Date: April 14-15, 2014
Time: totality from 7:07 to 8:25 UT
Place: high in the sky
Observers in most of North America and South America will be treated to a total lunar eclipse starting late tonight, and continuing into the early morning hours of tomorrow. A Full Moon will rise in the east around sunset, but the actual eclipse won’t happen until the Moon is near its highest point in the sky around midnight.
Observers in other locations may be able to catch parts of this event. For a global map of the details, see this page from NASA’s website.
Because this event can be seen from so many parts of the world, it’s simpler to give the times in UT. If your computer clock is set correctly, just use my Local Time & UT page to convert to local time. Here’s the eclipse timing sequence:
- 4:54 UT: Moon enters penumbra (the outer part of Earth’s shadow)
- 5:58 UT: Moon enters umbra (the darker central part of Earth’s shadow)
- 7:46 UT: Moon at mid-eclipse (will be at maximum dimming here)
As you can see, the various parts of this event are spread out over several hours. After mid-eclipse, the dimming sequence reverses. The show will be over at 10:39 UT. No telescope is needed, but if you have binoculars you should use them. They will significantly enhance your visual experience.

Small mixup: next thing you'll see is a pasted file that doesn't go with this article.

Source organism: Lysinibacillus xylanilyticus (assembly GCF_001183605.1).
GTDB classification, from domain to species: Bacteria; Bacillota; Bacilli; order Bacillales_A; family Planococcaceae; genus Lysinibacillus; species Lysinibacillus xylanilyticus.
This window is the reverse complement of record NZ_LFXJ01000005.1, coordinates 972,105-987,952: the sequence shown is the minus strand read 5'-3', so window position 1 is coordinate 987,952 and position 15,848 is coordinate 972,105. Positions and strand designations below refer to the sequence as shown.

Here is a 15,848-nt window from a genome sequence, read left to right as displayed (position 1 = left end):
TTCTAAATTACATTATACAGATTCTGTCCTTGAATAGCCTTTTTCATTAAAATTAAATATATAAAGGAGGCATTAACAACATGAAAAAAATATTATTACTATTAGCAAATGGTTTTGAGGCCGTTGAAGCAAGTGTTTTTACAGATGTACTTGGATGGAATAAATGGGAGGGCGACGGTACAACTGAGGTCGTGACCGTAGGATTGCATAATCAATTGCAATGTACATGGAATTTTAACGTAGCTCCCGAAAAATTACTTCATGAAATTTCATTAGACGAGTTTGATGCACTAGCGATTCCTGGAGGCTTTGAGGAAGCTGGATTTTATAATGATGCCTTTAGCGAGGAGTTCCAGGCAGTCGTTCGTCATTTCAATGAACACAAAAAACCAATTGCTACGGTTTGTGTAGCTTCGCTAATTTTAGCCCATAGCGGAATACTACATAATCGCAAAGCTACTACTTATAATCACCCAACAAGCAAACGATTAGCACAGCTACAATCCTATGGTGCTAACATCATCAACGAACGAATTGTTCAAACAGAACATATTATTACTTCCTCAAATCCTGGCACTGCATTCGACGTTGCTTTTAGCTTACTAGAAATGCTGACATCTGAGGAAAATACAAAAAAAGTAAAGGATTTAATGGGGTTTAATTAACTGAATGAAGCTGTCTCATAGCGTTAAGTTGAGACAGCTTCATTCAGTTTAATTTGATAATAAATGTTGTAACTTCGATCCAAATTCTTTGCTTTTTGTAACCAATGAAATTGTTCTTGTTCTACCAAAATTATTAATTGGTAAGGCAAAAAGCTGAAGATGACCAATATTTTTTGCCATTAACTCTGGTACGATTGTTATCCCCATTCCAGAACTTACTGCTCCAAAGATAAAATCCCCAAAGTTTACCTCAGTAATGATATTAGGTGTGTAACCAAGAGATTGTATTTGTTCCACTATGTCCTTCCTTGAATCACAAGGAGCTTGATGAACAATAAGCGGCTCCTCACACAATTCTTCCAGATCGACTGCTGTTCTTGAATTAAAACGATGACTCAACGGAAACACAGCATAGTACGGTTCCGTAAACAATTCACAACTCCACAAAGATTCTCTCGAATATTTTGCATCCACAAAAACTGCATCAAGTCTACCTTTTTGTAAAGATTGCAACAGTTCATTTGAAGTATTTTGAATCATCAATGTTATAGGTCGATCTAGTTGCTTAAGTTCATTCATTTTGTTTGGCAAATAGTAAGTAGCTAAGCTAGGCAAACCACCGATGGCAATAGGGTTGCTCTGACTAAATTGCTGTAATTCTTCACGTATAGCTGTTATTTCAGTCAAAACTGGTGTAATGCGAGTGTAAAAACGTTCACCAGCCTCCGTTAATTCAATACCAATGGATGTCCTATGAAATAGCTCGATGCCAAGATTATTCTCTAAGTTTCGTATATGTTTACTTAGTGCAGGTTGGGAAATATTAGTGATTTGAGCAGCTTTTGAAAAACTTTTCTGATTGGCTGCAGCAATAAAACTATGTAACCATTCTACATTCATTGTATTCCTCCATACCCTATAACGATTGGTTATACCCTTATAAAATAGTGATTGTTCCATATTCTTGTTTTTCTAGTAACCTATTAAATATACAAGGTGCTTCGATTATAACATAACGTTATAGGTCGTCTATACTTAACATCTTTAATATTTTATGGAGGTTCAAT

The animation simulates what will happen. Your view is from above the North Pole. Earth is kept motionless for simplicity, and only the Moon is shown moving. The Sun is off to the right, so Earth’s shadow is cast to the left. Only the darkest part of Earth’s shadow, the umbra, is simulated. Watch what happens when the Moon enters that shadow.
I should note that the Earth-to-Moon distance in the animation is not to scale, though the Earth and Moon sizes are. Further, the animation is running about 85,000 times faster than real time. Note also how, as the Moon orbits Earth, it keeps the same side facing Earth at all times.
The reason eclipses don’t happen every month is because the Moon’s orbit around Earth is tilted by 5.145° to the plane of Earth’s orbit. So what usually happens is the Moon passes “above” or “below” Earth’s shadow instead of through it.
As this event unfolds, you’ll observe the Moon go from its bright Full phase, illuminated by the Sun, into near darkness. The Moon never goes totally black, as sunlight gets scattered into the shadow by Earth’s atmosphere. More often than not, this gives the eclipsed Moon a ruddy orange color. It’s sometimes described as “brick red.” Click on the thumbnail below to see a photo I got of the August 28, 2007 total lunar eclipse.
If you were on the Moon during totality, you would observe the Sun eclipsed by the Earth. But all around the Earth’s circumference, in its atmosphere, you’d see a “ring” of sunsets and sunrises that produce this unusual Moon coloration. How dark the Moon actually gets is dependent on the cloud cover around this “ring,” and is difficult to predict.
North and South American observers will need to stay up late to catch this eclipse, but if you’ve never seen one before it’s well worth the effort. If you miss it or get clouded over, you can always try again on October 8, 2014, when we’ll enjoy a repeat performance of this natural wonder.
If your local weather doesn’t cooperate, you can watch it streamed live from several NASA media outlets.
Next Week in Sky Lights ⇒ Equinox Sunset